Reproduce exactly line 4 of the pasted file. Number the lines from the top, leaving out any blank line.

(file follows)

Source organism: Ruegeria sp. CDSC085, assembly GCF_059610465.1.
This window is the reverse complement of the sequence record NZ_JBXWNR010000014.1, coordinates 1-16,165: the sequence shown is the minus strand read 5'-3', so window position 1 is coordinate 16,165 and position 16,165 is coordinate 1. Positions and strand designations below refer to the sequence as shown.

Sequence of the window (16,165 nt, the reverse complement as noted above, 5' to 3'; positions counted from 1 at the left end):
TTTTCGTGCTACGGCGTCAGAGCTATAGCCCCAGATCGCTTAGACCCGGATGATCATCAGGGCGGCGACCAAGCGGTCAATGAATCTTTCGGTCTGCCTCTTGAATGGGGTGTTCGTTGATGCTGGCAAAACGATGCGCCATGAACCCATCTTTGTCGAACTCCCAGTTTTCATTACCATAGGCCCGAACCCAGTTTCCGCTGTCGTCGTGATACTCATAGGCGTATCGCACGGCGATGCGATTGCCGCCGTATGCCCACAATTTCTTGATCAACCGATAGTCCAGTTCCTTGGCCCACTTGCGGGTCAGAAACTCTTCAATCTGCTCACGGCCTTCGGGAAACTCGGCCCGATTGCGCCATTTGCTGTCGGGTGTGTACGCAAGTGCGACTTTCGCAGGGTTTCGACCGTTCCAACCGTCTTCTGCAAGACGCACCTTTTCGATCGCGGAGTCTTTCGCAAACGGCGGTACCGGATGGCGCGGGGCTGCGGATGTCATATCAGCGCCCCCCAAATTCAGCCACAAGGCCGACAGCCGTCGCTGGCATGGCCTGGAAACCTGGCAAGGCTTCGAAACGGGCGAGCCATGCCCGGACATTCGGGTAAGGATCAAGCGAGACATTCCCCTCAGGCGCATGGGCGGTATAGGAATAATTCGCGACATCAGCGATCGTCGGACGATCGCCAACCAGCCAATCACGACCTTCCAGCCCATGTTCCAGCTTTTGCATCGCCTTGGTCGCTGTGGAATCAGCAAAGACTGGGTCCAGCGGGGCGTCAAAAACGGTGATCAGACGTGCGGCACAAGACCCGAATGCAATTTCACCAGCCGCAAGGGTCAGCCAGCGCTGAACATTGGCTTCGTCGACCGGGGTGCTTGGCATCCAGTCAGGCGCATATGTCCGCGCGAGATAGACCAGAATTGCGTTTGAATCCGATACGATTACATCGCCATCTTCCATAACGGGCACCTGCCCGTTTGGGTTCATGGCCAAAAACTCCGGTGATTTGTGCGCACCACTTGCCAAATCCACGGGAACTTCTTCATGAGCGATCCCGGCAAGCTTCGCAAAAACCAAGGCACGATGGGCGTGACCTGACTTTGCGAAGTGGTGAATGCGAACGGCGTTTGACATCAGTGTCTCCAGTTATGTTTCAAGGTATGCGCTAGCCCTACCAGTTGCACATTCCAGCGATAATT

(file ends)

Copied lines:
TTTTCGTGCTACGGCGTCAGAGCTATAGCCCCAGATCGCTTAGACCCGGATGATCATCAGGGCGGCGACCAAGCGGTCAATGAATCTTTCGGTCTGCCTCTTGAATGGGGTGTTCGTTGATGCTGGCAAAACGATGCGCCATGAACCCATCTTTGTCGAACTCCCAGTTTTCATTACCATAGGCCCGAACCCAGTTTCCGCTGTCGTCGTGATACTCATAGGCGTATCGCACGGCGATGCGATTGCCGCCGTATGCCCACAATTTCTTGATCAACCGATAGTCCAGTTCCTTGGCCCACTTGCGGGTCAGAAACTCTTCAATCTGCTCACGGCCTTCGGGAAACTCGGCCCGATTGCGCCATTTGCTGTCGGGTGTGTACGCAAGTGCGACTTTCGCAGGGTTTCGACCGTTCCAACCGTCTTCTGCAAGACGCACCTTTTCGATCGCGGAGTCTTTCGCAAACGGCGGTACCGGATGGCGCGGGGCTGCGGATGTCATATCAGCGCCCCCCAAATTCAGCCACAAGGCCGACAGCCGTCGCTGGCATGGCCTGGAAACCTGGCAAGGCTTCGAAACGGGCGAGCCATGCCCGGACATTCGGGTAAGGATCAAGCGAGACATTCCCCTCAGGCGCATGGGCGGTATAGGAATAATTCGCGACATCAGCGATCGTCGGACGATCGCCAACCAGCCAATCACGACCTTCCAGCCCATGTTCCAGCTTTTGCATCGCCTTGGTCGCTGTGGAATCAGCAAAGACTGGGTCCAGCGGGGCGTCAAAAACGGTGATCAGACGTGCGGCACAAGACCCGAATGCAATTTCACCAGCCGCAAGGGTCAGCCAGCGCTGAACATTGGCTTCGTCGACCGGGGTGCTTGGCATCCAGTCAGGCGCATATGTCCGCGCGAGATAGACCAGAATTGCGTTTGAATCCGATACGATTACATCGCCATCTTCCATAACGGGCACCTGCCCGTTTGGGTTCATGGCCAAAAACTCCGGTGATTTGTGCGCACCACTTGCCAAATCCACGGGAACTTCTTCATGAGCGATCCCGGCAAGCTTCGCAAAAACCAAGGCACGATGGGCGTGACCTGACTTTGCGAAGTGGTGAATGCGAACGGCGTTTGACATCAGTGTCTCCAGTTATGTTTCAAGGTATGCGCTAGCCCTACCAGTTGCACATTCCAGCGATAATT